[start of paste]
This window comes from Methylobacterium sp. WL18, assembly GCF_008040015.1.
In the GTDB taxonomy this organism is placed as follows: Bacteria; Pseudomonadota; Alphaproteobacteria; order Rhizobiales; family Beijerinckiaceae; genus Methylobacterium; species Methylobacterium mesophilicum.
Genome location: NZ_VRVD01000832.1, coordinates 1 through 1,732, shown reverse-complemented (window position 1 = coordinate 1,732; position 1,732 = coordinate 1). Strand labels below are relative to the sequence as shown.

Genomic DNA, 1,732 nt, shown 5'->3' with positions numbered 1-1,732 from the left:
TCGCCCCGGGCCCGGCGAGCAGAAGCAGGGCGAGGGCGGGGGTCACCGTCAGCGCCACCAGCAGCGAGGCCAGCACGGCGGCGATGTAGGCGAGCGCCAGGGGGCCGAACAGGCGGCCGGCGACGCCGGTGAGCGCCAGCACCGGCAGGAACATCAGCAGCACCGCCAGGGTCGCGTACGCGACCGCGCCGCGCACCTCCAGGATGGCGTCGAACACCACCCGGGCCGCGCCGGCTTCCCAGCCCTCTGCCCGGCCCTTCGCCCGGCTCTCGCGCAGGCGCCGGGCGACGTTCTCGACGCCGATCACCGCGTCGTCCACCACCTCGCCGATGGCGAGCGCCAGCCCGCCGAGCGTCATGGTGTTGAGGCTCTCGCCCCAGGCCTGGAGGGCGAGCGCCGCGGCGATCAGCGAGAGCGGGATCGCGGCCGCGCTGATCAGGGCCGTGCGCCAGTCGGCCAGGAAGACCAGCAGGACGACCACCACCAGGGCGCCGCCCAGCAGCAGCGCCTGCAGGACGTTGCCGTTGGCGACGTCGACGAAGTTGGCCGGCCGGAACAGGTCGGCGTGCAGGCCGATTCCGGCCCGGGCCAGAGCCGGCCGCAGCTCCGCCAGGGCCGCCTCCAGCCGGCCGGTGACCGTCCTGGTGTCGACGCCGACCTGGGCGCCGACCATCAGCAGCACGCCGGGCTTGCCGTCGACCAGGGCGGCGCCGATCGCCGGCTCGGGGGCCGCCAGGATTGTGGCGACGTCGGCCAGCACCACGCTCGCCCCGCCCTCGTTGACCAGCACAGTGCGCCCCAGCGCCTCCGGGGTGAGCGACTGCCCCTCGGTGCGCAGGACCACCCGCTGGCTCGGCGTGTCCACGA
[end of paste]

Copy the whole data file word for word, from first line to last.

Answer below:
This window comes from Methylobacterium sp. WL18, assembly GCF_008040015.1.
In the GTDB taxonomy this organism is placed as follows: Bacteria; Pseudomonadota; Alphaproteobacteria; order Rhizobiales; family Beijerinckiaceae; genus Methylobacterium; species Methylobacterium mesophilicum.
Genome location: NZ_VRVD01000832.1, coordinates 1 through 1,732, shown reverse-complemented (window position 1 = coordinate 1,732; position 1,732 = coordinate 1). Strand labels below are relative to the sequence as shown.

Genomic DNA, 1,732 nt, shown 5'->3' with positions numbered 1-1,732 from the left:
TCGCCCCGGGCCCGGCGAGCAGAAGCAGGGCGAGGGCGGGGGTCACCGTCAGCGCCACCAGCAGCGAGGCCAGCACGGCGGCGATGTAGGCGAGCGCCAGGGGGCCGAACAGGCGGCCGGCGACGCCGGTGAGCGCCAGCACCGGCAGGAACATCAGCAGCACCGCCAGGGTCGCGTACGCGACCGCGCCGCGCACCTCCAGGATGGCGTCGAACACCACCCGGGCCGCGCCGGCTTCCCAGCCCTCTGCCCGGCCCTTCGCCCGGCTCTCGCGCAGGCGCCGGGCGACGTTCTCGACGCCGATCACCGCGTCGTCCACCACCTCGCCGATGGCGAGCGCCAGCCCGCCGAGCGTCATGGTGTTGAGGCTCTCGCCCCAGGCCTGGAGGGCGAGCGCCGCGGCGATCAGCGAGAGCGGGATCGCGGCCGCGCTGATCAGGGCCGTGCGCCAGTCGGCCAGGAAGACCAGCAGGACGACCACCACCAGGGCGCCGCCCAGCAGCAGCGCCTGCAGGACGTTGCCGTTGGCGACGTCGACGAAGTTGGCCGGCCGGAACAGGTCGGCGTGCAGGCCGATTCCGGCCCGGGCCAGAGCCGGCCGCAGCTCCGCCAGGGCCGCCTCCAGCCGGCCGGTGACCGTCCTGGTGTCGACGCCGACCTGGGCGCCGACCATCAGCAGCACGCCGGGCTTGCCGTCGACCAGGGCGGCGCCGATCGCCGGCTCGGGGGCCGCCAGGATTGTGGCGACGTCGGCCAGCACCACGCTCGCCCCGCCCTCGTTGACCAGCACAGTGCGCCCCAGCGCCTCCGGGGTGAGCGACTGCCCCTCGGTGCGCAGGACCACCCGCTGGCTCGGCGTGTCCACGA